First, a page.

Stories are sticky and remembered up to 22 times more than facts alone, according to cognitive psychologists. It should come as no surprise that smart professionals use business storytelling to drive change in their organizations.
Ron Tsang, author of the Amazon best-selling book From Presentation to Standing Ovation, urges leaders from all walks of life to take advantage of the power of storytelling to improve their job performance and further their careers.
“Decision makers may first decide with their emotions, and then rationalize with logic,” he explains. “As a result, data alone may not be enough for you to get buy-in from key stakeholders.”
Effective storytelling can help professionals quickly share their vision, inspire bold action, and even build trust, Ron explains, but there is a formula to crafting effective narratives.
“A GPS helps you reach your destination more quickly,” Ron shares. “My storytelling methodology allows you to craft your stories more quickly.”
Here are the five most common business stories:
- Origin Story
- Product or Service Story
- Customer or Stakeholder Story
- Brand Story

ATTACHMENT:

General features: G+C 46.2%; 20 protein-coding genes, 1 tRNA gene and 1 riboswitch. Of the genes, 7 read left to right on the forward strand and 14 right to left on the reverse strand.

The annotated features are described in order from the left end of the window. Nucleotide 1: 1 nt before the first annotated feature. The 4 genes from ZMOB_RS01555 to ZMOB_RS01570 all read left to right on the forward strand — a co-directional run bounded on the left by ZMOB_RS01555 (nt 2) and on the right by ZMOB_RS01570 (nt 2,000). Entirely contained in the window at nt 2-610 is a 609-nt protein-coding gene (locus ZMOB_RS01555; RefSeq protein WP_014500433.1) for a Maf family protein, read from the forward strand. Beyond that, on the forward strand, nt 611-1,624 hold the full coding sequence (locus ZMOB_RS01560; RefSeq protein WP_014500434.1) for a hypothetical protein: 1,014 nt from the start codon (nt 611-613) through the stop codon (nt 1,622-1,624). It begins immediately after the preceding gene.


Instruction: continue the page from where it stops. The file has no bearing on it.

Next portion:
- Inspirational Story
“Full stories, or journeys, include a clear beginning, middle, and end,” Ron says. “On the other hand, anecdotes could simply be a slice of life, without any formal narrative structure.”
An effective anecdote may include these six Cs:
To describe a complete journey, ensure that it includes these 10 Cs:
Professionals may wonder if they have time to tell a complete story, especially during a status update or brief presentation. The answer is “yes,” according to Ron.
“Stories usually involve a transformation which can be quickly described as before and after,” he explains. “Even a short before and after narrative can show your audience a new perspective or provide a new possibility.”
However, Ron warns that stories may be less effective if they are missing one or more Cs from his storytelling methodology. “For example, business stories must connect to a relevant message or a key takeaway for your audience,” he says. “Otherwise, your stakeholders will wonder: what was the point?”
Ron likes to quote this Indian proverb that clearly illustrates the benefits of effective storytelling: “Tell me a fact and I’ll learn. Tell me the truth and I’ll believe. But tell me a story and it will live in my heart forever.”